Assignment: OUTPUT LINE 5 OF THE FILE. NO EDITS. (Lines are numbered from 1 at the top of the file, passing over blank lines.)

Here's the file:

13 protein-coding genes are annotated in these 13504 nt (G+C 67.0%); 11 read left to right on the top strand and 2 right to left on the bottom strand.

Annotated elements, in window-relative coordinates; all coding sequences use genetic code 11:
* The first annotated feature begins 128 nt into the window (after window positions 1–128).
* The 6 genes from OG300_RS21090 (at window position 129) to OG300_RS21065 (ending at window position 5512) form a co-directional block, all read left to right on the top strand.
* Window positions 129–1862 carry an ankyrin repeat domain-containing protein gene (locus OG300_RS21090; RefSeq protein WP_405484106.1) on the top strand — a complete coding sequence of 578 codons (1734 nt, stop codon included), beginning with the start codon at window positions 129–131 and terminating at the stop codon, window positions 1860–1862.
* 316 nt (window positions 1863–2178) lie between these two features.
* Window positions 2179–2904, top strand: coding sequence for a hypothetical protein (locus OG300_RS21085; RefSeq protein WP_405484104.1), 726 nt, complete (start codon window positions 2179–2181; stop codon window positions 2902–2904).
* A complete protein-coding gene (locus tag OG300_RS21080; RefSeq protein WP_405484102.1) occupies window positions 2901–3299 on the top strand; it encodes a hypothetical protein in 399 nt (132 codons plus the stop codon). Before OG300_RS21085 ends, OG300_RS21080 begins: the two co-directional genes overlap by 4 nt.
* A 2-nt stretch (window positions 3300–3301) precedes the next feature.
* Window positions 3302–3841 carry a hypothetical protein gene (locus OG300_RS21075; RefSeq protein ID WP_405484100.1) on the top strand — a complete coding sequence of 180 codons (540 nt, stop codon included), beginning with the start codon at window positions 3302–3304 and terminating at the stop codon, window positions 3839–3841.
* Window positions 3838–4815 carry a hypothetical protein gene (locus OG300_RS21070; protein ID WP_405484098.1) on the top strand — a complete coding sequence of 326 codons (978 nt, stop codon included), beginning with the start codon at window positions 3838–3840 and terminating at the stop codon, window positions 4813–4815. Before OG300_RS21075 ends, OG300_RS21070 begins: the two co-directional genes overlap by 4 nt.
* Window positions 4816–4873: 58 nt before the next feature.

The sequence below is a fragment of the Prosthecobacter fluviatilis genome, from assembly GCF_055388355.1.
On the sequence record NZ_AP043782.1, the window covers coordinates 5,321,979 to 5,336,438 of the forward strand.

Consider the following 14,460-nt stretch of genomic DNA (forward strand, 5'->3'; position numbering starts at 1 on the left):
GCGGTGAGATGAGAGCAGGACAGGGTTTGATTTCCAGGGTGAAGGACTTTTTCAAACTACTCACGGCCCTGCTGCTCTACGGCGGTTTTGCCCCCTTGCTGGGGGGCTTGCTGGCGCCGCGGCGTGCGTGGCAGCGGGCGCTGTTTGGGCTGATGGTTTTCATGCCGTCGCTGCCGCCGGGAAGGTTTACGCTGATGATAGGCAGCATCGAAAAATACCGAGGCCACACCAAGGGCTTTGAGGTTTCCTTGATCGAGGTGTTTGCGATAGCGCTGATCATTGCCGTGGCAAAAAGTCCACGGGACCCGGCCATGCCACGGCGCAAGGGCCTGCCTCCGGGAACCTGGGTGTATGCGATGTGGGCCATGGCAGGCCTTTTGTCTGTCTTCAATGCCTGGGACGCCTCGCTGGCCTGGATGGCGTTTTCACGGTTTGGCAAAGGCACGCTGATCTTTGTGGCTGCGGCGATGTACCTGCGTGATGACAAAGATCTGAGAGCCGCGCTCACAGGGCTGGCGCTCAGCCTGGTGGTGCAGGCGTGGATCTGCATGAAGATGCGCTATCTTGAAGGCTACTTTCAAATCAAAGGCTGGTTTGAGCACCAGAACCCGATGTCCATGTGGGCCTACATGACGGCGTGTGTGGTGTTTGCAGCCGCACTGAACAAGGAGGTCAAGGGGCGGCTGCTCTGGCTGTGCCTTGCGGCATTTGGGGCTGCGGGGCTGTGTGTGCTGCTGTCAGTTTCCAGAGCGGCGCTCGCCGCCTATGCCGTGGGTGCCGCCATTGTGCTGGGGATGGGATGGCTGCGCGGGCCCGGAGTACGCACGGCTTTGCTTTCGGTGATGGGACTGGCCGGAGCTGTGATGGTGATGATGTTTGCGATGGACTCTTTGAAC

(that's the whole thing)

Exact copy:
* Window positions 129–1862 carry an ankyrin repeat domain-containing protein gene (locus OG300_RS21090; RefSeq protein WP_405484106.1) on the top strand — a complete coding sequence of 578 codons (1734 nt, stop codon included), beginning with the start codon at window positions 129–131 and terminating at the stop codon, window positions 1860–1862.